I was recently talking to a highly successful editor, and she was telling me about the recent aesthetic evolution of book cover design. The essence is this: With the increase in sales of books on the internet, it has become important to design a book cover so that it can be read. Previously, one saw the book in a book store—and there it was—with carefully (one hopes) designed graphic art. Yes the title and author’s name were there, but they were embedded in the art. Now, online, we see very small images of the cover. The need to present author’s name and book title becomes more important. As a result more attention is being paid to cover size, font, and design of the type. I suspect that this will be less a factor in books for young people—surely picture books, and middle grade novels. But there it is, the latest word. But I suspect it will influence the title itself—for that will tend to attract (or not) the reader even more. It will also favor known writers over new or lessor known.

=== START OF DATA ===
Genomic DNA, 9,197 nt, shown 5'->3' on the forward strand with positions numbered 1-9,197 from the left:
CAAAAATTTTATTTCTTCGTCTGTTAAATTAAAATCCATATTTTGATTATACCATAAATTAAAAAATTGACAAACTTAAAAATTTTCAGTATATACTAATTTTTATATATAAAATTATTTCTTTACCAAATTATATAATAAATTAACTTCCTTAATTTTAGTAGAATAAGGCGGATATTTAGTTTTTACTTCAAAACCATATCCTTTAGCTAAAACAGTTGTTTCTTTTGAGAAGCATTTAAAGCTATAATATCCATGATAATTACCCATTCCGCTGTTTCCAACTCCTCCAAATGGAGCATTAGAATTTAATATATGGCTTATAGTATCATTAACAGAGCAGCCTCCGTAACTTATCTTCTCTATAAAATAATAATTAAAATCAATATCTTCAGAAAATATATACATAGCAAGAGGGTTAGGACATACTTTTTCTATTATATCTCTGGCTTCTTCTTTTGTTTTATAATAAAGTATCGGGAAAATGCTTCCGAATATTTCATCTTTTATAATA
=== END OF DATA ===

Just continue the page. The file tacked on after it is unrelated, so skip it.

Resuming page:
3 thoughts on “Books by their covers”
Good point about book covers needing to work effectively in small sizes. Despite the push of online sales, I’m still surprised at how many books are created using fine detail in artwork and thin typefaces–things that don’t translate well into online thumbnails images. The result is often muddy and indistinguishable–especially for dark covers with little contrast in the artwork. Even long titles can be a problem when presented within certain online constraints.
Will this be a factor in the sales of books for children? Yes, I think so, over time we’ll see an effect, especially as the quality and quantity of e‑reader devices increases. However, there are so many other factors involved with book sales that it will be hard to draw definite, measurable conclusions–there will always be a subjective element to those conclusions.
Couldn’t agree more!
Colors are important too. If something has a good texture design behind the ‘white’ or so text, it would probably grab someone’s attention. Sometimes the graphics can form designs and shapes that one could notice more often than not.